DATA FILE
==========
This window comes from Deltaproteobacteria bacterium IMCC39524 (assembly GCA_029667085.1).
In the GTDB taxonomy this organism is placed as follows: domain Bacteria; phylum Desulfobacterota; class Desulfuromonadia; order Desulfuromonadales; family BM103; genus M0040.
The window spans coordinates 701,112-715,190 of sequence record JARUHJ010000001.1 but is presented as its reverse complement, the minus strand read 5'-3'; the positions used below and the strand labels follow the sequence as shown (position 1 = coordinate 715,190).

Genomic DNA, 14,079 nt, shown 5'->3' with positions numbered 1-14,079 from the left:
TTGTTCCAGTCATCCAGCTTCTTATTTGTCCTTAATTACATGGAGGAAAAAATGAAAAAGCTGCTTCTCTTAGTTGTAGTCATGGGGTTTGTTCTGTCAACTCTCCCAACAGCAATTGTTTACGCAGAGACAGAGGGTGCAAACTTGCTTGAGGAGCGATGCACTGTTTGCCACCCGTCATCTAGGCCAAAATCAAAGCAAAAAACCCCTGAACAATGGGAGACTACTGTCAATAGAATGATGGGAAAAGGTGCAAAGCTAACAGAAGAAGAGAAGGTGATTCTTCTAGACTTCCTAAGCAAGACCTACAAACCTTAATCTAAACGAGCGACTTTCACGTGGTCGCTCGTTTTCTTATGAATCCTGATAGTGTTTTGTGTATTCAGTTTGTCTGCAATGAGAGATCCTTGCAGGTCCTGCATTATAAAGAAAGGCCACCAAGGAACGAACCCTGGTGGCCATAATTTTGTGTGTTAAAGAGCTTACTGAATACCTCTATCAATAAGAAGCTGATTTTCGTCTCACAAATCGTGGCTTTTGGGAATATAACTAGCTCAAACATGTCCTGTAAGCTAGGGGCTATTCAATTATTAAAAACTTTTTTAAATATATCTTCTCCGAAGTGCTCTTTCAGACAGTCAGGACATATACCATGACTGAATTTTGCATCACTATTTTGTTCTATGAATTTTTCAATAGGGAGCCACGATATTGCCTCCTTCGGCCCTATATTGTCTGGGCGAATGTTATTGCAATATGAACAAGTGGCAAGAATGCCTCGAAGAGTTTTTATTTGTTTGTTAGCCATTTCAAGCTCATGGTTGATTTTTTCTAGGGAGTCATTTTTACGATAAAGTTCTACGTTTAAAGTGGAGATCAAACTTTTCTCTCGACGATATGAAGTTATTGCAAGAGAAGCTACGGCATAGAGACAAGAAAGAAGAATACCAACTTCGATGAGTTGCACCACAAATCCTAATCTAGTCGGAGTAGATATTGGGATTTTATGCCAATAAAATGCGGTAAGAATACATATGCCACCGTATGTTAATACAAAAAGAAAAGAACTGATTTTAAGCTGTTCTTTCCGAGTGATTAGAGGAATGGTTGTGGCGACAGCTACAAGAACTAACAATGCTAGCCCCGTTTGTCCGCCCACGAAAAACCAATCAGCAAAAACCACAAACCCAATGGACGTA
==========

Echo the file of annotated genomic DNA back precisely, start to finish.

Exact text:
This window comes from Deltaproteobacteria bacterium IMCC39524 (assembly GCA_029667085.1).
In the GTDB taxonomy this organism is placed as follows: domain Bacteria; phylum Desulfobacterota; class Desulfuromonadia; order Desulfuromonadales; family BM103; genus M0040.
The window spans coordinates 701,112-715,190 of sequence record JARUHJ010000001.1 but is presented as its reverse complement, the minus strand read 5'-3'; the positions used below and the strand labels follow the sequence as shown (position 1 = coordinate 715,190).

Genomic DNA, 14,079 nt, shown 5'->3' with positions numbered 1-14,079 from the left:
TTGTTCCAGTCATCCAGCTTCTTATTTGTCCTTAATTACATGGAGGAAAAAATGAAAAAGCTGCTTCTCTTAGTTGTAGTCATGGGGTTTGTTCTGTCAACTCTCCCAACAGCAATTGTTTACGCAGAGACAGAGGGTGCAAACTTGCTTGAGGAGCGATGCACTGTTTGCCACCCGTCATCTAGGCCAAAATCAAAGCAAAAAACCCCTGAACAATGGGAGACTACTGTCAATAGAATGATGGGAAAAGGTGCAAAGCTAACAGAAGAAGAGAAGGTGATTCTTCTAGACTTCCTAAGCAAGACCTACAAACCTTAATCTAAACGAGCGACTTTCACGTGGTCGCTCGTTTTCTTATGAATCCTGATAGTGTTTTGTGTATTCAGTTTGTCTGCAATGAGAGATCCTTGCAGGTCCTGCATTATAAAGAAAGGCCACCAAGGAACGAACCCTGGTGGCCATAATTTTGTGTGTTAAAGAGCTTACTGAATACCTCTATCAATAAGAAGCTGATTTTCGTCTCACAAATCGTGGCTTTTGGGAATATAACTAGCTCAAACATGTCCTGTAAGCTAGGGGCTATTCAATTATTAAAAACTTTTTTAAATATATCTTCTCCGAAGTGCTCTTTCAGACAGTCAGGACATATACCATGACTGAATTTTGCATCACTATTTTGTTCTATGAATTTTTCAATAGGGAGCCACGATATTGCCTCCTTCGGCCCTATATTGTCTGGGCGAATGTTATTGCAATATGAACAAGTGGCAAGAATGCCTCGAAGAGTTTTTATTTGTTTGTTAGCCATTTCAAGCTCATGGTTGATTTTTTCTAGGGAGTCATTTTTACGATAAAGTTCTACGTTTAAAGTGGAGATCAAACTTTTCTCTCGACGATATGAAGTTATTGCAAGAGAAGCTACGGCATAGAGACAAGAAAGAAGAATACCAACTTCGATGAGTTGCACCACAAATCCTAATCTAGTCGGAGTAGATATTGGGATTTTATGCCAATAAAATGCGGTAAGAATACATATGCCACCGTATGTTAATACAAAAAGAAAAGAACTGATTTTAAGCTGTTCTTTCCGAGTGATTAGAGGAATGGTTGTGGCGACAGCTACAAGAACTAACAATGCTAGCCCCGTTTGTCCGCCCACGAAAAACCAATCAGCAAAAACCACAAACCCAATGGACGTA